ORCHARD PARK, N.Y. — In the aftermath of the Chiefs' latest win ― a 23-13 victory over Buffalo on Sunday ― center Rodney Hudson and guards Jeff Allen and Jon Asamoah stood next to each other in the locker room happy, but tired, men.
By TEREZ A. PAYLOR
The Kansas City Star
The strength of Buffalo's defense is its down linemen, and on this day, the Bills' two defensive tackles ― Kyle Williams and Marcell Dareus ― certainly made their presence felt.
“(Facing) those two guys? It was everything I expected and a little more,” Allen said. “It was a dogfight, man.
“You go look at that film, you're gonna see, there was a fight inside every play.”
Early on, it looked like it was one Buffalo might just win, as Williams beat Allen on a pass-rush move for a quarterback hurry on the third play of the game, and Dareus followed that up on the next drive by drawing a hold on Allen.
That's not all, either. A few plays later, Williams beat his man again drew a penalty on Hudson, who opted to horse-collar him to the ground instead of allowing his quarterback to take a significant hit.
“They caught me,” Hudson offered with a grin, regarding the officials.
But despite the early struggles, Chiefs coach Andy Reid wasn't afraid to turn to the ground game when it mattered most. After rushing for 28 yards on seven carries in the first half, the Chiefs proceeded to rush 16 times for 67 yards in the second half ― a continuation of their habit for finishing games with a punishing ground game, despite the fact opponents know it’s coming.
“During the fourth quarter, when we had to get points to seal the game, we did it … once again, kind of on the back of the offensive line,” said quarterback Alex Smith. “Those guys made holes when they had to late in the game, really kind of (imposing) their will in the game and getting the tough yards when we had to get them.”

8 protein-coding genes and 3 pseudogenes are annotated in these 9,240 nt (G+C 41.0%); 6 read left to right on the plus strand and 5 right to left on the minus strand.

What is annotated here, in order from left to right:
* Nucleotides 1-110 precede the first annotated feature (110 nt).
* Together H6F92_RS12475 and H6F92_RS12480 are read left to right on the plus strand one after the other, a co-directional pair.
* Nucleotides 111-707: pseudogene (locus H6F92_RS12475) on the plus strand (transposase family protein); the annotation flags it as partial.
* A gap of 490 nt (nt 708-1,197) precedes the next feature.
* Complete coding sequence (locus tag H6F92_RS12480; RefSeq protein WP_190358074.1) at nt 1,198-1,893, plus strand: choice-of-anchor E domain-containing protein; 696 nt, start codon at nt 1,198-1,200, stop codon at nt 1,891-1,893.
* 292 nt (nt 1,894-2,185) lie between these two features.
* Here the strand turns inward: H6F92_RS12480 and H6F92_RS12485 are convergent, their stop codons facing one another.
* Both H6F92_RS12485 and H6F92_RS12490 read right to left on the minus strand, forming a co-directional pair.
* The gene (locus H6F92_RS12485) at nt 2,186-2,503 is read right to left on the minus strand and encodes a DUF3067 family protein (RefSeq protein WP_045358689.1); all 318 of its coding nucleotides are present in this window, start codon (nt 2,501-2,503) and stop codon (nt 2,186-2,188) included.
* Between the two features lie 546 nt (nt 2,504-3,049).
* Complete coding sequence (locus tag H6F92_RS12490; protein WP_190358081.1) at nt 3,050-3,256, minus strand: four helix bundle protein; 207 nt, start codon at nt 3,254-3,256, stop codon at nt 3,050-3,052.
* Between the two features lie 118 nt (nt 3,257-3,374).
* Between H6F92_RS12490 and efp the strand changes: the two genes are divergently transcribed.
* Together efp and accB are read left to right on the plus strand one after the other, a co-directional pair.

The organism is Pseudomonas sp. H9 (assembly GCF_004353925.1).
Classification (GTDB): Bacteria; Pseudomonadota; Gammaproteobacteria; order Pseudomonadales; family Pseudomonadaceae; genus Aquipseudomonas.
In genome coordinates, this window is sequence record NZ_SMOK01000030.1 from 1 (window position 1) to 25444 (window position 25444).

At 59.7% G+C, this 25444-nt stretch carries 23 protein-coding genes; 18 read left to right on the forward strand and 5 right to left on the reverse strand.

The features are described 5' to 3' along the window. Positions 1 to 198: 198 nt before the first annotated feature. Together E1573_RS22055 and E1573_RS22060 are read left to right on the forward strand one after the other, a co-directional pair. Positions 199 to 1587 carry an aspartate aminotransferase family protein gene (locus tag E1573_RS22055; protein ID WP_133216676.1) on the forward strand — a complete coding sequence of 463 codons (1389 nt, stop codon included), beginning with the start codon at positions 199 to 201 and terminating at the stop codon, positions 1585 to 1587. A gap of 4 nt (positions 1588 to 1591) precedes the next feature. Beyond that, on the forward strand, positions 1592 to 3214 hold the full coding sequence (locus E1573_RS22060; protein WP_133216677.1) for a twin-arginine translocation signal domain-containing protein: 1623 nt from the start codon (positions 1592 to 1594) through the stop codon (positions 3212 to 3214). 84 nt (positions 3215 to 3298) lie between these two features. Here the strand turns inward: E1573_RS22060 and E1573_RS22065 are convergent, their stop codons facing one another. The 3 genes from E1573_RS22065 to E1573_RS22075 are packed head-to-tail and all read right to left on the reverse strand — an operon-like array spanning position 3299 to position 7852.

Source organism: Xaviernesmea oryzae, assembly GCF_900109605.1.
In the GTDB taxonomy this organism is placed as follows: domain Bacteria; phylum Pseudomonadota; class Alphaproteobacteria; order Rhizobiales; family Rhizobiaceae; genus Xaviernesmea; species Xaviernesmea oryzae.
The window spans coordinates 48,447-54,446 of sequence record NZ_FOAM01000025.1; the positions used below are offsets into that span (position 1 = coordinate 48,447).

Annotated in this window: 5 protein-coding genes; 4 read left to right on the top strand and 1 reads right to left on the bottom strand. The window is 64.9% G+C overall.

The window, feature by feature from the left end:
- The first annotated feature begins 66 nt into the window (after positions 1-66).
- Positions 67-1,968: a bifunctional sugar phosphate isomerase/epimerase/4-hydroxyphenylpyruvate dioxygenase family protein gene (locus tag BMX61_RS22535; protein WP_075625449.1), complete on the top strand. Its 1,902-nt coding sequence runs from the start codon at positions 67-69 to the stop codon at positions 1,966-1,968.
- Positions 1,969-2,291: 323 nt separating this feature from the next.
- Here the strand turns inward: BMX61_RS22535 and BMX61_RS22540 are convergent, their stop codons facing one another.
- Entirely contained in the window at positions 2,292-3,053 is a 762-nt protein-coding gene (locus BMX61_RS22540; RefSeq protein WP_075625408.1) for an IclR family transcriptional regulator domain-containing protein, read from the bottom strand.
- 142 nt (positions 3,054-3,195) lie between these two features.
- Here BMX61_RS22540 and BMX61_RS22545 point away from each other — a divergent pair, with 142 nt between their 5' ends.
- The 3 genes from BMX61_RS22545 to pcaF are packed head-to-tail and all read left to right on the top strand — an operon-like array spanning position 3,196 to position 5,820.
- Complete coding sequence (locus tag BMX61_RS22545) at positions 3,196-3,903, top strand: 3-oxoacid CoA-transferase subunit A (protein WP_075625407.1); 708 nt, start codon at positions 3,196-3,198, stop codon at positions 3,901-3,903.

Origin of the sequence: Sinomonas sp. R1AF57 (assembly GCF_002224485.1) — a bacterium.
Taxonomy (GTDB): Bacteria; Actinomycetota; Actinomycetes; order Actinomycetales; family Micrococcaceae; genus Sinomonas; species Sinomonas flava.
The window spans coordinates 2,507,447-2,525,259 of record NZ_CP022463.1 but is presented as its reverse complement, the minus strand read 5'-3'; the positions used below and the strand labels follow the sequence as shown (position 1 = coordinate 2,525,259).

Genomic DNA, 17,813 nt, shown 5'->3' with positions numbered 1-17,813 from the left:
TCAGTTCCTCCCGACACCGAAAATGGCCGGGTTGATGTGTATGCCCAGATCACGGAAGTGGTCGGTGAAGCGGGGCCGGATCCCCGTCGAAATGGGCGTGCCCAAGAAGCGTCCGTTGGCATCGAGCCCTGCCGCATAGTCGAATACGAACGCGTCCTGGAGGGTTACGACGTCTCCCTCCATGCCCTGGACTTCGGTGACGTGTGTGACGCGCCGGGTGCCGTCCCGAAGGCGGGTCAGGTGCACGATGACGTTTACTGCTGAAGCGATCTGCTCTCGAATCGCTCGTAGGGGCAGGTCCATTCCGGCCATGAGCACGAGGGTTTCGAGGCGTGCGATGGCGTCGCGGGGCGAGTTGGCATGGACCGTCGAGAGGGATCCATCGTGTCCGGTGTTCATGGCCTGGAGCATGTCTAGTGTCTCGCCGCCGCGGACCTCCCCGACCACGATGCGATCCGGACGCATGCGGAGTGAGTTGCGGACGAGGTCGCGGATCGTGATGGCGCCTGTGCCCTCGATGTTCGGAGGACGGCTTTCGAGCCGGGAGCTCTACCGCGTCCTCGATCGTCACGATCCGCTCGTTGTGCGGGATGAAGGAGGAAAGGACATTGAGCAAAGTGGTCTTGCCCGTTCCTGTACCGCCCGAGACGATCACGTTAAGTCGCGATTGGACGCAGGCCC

In fact, while Dareus finished with five tackles (three after halftime), Williams only finished with two tackles and a hurry (none in the second half).
“We attacked them,” Asamoah said. “That's the only thing we do. Anytime we're 1 on 1, we kept running the ball. I just looked up at (No.) 95 (Williams) and said it's go time. We did our best to neutralize those guys because they're a handful.”
The Chiefs also did a solid job keeping star defensive end Mario Williams in check. Williams, who is listed at 6 feet 7 and 295 pounds, entered the game with the second-most sacks in the league (11) but finished with only one tackle and failed to record even a quarterback hurry, despite the fact he spent much of the game lined up against right tackle Eric Fisher, the No. 1 overall pick who has struggled as a rookie but seemed to hold up pretty well against the two-time Pro Bowler.
“I'm telling you guys, the kid grows every week, he's got so much talent,” Asamoah said. “He's gonna be a great player.”
Fisher said he needs to look at the film before he decides how well he did, but he was impressed by Williams in their first matchup.
“He's a player that can make me that much better, one of the best in the league, very talented,” Fisher said. “He's a big guy, by far the biggest d-end I've ever seen.”
But Williams' presence didn't keep the Chiefs from running it when it mattered and thus, redeeming themselves after a rough start against the Bills' stout interior duo.
“We're all happy with how we ran it at the end,” Hudson said. “We want to start doing that earlier.”
To reach Terez A. Paylor, call 816-234-4489 or send email to email@example.com. Follow him at twitter.com/TerezPaylor.